Saturday 21 April 2018

Taking on the world

Marianne Gorman on how she became hooked on long-haul travel at 60

Cycling across the Mekong River, Cambodia
Cycling across the Mekong River, Cambodia
On a climb in the Simian mountains, Ethiopia
Outside the Shwedagon Pagoda in Burma
In Isfahan, Iran
Tarantula for my birthday breakfast in Skuon, Cambodia
Following in the footsteps of Angelina Jolie in Tomb Raider at Ta Prohm, Angkor Wat

Marianne Gorman

I think it has to be an insatiable curiosity that keeps me seeking new experiences, meeting different people and seeing different landscapes. And my ­obsession with linking histories together and thus having a much greater depth of knowledge and understanding of our own history, is what keeps me going on and on.

I really started long-haul travel at the age of 60, and have never stopped since. I sometimes travel with my daughter, which is a double bonus, as we have the greatest fun together.

I have also met up with my son in the Near East and had the most sensational journeys there, sometimes with a friend who is extremely compatible.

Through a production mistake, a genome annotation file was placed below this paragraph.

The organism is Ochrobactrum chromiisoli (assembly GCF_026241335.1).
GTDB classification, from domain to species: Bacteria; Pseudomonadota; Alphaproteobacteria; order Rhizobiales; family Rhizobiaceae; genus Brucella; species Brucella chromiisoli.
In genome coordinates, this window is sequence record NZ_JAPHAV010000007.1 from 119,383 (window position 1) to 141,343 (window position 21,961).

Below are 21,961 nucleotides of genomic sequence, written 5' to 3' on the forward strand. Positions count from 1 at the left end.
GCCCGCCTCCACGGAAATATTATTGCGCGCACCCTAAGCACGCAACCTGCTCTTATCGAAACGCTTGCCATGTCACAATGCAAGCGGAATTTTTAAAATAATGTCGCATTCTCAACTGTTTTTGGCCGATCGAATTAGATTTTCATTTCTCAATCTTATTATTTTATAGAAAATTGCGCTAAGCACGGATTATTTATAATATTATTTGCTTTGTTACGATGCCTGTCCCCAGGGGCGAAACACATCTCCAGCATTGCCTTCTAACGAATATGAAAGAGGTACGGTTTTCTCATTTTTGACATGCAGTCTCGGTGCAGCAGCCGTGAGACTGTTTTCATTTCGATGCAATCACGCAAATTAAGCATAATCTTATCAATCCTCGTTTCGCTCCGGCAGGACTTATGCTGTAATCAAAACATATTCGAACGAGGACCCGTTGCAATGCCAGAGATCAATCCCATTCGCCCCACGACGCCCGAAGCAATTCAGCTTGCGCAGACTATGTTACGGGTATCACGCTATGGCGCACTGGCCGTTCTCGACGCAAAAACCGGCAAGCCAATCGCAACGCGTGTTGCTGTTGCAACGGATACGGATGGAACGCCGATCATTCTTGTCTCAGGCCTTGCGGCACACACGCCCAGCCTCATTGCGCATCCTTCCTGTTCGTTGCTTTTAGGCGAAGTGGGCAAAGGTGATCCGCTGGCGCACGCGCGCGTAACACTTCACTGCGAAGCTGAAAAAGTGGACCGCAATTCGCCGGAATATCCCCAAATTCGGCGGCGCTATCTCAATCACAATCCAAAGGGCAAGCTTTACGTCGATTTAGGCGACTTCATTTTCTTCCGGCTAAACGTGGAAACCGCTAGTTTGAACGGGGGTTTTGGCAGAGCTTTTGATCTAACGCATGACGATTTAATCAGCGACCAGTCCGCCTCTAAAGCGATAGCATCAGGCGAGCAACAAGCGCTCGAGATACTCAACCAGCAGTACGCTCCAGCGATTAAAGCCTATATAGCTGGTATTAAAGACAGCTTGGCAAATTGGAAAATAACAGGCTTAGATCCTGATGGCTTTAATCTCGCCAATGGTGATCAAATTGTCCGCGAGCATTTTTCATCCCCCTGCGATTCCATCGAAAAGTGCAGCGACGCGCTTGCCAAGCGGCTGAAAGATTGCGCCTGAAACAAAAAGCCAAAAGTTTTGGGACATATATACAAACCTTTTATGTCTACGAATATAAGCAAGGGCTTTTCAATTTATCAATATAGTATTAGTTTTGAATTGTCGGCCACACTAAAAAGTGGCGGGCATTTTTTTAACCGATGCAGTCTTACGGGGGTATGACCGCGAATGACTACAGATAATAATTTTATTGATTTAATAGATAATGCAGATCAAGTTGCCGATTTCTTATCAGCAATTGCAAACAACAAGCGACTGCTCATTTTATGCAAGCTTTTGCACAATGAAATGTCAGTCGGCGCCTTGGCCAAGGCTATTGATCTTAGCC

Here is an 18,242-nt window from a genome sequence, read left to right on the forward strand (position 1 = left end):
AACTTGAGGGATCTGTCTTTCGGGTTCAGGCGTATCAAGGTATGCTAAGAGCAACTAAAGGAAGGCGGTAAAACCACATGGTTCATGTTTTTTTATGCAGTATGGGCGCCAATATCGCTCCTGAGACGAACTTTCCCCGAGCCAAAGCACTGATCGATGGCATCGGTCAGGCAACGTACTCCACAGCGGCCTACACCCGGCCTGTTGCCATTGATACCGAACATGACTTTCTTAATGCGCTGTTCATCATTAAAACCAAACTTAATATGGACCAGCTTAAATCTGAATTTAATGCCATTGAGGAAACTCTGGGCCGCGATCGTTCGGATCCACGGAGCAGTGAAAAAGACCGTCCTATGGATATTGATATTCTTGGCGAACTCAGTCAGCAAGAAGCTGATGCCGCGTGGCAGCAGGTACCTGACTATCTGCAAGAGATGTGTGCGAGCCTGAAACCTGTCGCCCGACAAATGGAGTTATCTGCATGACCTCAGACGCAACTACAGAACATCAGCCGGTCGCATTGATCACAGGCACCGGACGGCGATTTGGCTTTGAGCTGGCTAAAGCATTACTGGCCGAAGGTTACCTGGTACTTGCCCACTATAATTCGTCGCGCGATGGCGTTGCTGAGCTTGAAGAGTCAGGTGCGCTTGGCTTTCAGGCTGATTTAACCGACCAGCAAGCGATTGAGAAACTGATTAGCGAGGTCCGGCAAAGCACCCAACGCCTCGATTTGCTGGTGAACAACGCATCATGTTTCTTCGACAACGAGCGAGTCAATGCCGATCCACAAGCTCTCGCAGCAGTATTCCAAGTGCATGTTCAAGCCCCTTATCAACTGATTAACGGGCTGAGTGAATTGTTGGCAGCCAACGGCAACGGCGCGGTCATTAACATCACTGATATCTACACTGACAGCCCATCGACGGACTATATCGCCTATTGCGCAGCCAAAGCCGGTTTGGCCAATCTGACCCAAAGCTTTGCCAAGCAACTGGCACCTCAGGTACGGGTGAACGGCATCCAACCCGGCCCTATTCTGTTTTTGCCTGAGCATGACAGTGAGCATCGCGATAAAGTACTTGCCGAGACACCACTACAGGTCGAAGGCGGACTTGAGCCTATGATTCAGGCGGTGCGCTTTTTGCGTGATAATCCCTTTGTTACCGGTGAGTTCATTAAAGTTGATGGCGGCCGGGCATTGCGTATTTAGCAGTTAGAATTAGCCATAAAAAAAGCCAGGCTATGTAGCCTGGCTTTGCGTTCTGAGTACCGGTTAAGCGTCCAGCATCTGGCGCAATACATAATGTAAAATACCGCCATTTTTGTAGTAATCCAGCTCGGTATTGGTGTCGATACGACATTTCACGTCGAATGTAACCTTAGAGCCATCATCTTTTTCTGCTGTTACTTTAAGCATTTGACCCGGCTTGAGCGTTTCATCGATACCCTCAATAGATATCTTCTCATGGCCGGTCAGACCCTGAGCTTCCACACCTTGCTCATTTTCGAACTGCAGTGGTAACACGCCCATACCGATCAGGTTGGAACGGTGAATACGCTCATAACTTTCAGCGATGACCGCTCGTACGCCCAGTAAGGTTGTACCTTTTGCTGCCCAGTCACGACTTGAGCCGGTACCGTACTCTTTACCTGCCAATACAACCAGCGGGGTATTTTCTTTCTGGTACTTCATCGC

But I sometimes go alone with a view to later linking up with a group going to the same country that I want to visit.

And with all of this mix, I have had great, unique experiences.

My first unforgettable trip was with my daughter to Mexico, where we decided to do it alone and use the local buses for our inland travel.

We had a very good idea of where we wanted to go, as some years ago I had to take the place of a colleague who was organising a tour to Mexico for a highly prestigious group when she became ill.

I, who had never been to Mexico, made a room in our house into a floor-covered area of maps, information, history and buildings dealing with Mexico – I did the equivalent of a PhD on Mexico in a month.

So with this in hand we proceeded to the local bus station in Mexico City and decided to take the second-class bus because it stopped in tiny villages on the way and was very much used by the local people.

The driver used to sustain himself by getting three-course meals on the way, that he magically managed to eat while driving on the most precarious roads.

And up we went into the highlands, the homeland of the Mayans, and went off on a long ride through the countryside. We talked with everyone and had a wonderful time.

My next memorable trip was to Cuba in 2003, when I joined up with a group of naturalists from Canada who were going there for birding and botanising.

I arrived in Havana the day before the rest of the group and spent an afternoon wandering around this faded beauty of a city.

I talked to everyone – it did help that I spoke Spanish – listening to music in the streets and in cafes, and feeling utterly delighted.

And then off we went to the wild and remote places. We went through mangrove swamps by small boat, into dense wooded areas and on to islands on the Coral Reef.

Snorkelling by the boat, I thought I had come upon the true Garden of Eden.